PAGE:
CHICAGO (Reuters) — China has promised it will not impose a nationwide ban on imports of U.S. poultry if the United States finds cases of avian flu, an industry group said, a policy change that could help Beijing fulfill commitments to buy more American farm goods.
The agreement follows a Phase 1 deal to end a prolonged trade war between the world’s two largest economies and highlights China’s need for more imported meat as it battles a fatal pig disease.
Beijing banned imports of U.S. poultry and eggs in January 2015 because of a U.S. outbreak of highly pathogenic, or virulent, avian flu, closing a market worth $500 million in 2013, according to the U.S. Department of Agriculture.
China lifted the ban in November 2019 as the countries sought to finalize the deal to ease their trade war, benefiting U.S. chicken companies like Tyson Foods and Pilgrim’s Pride.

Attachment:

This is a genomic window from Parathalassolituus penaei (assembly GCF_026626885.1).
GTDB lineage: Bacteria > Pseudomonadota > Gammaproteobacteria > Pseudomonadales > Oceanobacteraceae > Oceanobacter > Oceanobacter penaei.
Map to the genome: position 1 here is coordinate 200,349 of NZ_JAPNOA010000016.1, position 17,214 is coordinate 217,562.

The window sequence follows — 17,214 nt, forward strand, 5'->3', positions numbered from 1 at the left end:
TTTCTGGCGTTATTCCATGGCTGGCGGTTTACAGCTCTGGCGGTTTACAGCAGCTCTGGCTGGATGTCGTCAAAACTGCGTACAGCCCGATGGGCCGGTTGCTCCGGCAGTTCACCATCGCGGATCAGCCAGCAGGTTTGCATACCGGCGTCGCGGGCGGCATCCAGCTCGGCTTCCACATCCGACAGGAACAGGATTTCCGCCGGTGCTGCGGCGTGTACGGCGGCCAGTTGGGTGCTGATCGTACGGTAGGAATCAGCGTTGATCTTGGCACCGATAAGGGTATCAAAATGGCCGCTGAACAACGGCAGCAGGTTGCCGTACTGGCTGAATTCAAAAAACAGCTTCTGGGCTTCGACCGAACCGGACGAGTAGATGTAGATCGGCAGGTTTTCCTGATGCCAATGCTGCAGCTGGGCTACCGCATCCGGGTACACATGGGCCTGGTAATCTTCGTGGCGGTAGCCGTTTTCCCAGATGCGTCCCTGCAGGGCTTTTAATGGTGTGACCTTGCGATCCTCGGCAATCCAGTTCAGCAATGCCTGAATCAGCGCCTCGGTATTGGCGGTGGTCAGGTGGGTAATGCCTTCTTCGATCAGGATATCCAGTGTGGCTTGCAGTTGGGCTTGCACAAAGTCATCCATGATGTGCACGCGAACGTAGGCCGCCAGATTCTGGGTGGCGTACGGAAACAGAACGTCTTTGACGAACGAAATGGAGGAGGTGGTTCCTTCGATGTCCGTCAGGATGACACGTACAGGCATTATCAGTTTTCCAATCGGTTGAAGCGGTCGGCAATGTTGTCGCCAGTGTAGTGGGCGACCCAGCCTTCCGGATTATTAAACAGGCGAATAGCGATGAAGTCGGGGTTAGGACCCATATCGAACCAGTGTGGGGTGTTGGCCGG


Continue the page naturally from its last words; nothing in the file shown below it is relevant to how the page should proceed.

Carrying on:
“We’ve been waiting for this,” said Jim Sumner, president of the USA Poultry & Egg Export Council, a trade group. “It gives everybody reassurance that we’re not going to see a repeat of what happened in 2015.”
The USDA did not respond to requests for comment about the new agreement over avian flu.
China, in the trade deal signed on Jan. 15, promised to buy at least an additional $12.5 billion worth of U.S. farm products in 2020 and at least $19.5 billion in 2021 over the 2017 level of $24 billion.
The agreement over avian flu reflects Beijing’s “friendly attitude” toward imports, said Li Qiang, chief analyst with Shanghai-based JCI, a leading agriculture consultancy in China.
“It shows that under the initial Sino-U.S. trade deal, China is trying its best to increase imports of U.S. agriculture products, on the precondition of guaranteeing prevention of the disease,” Li said.
Beijing also recently made U.S. poultry eligible for exemptions to retaliatory duties.
If avian flu is found, China will restrict imports from the state where it is detected.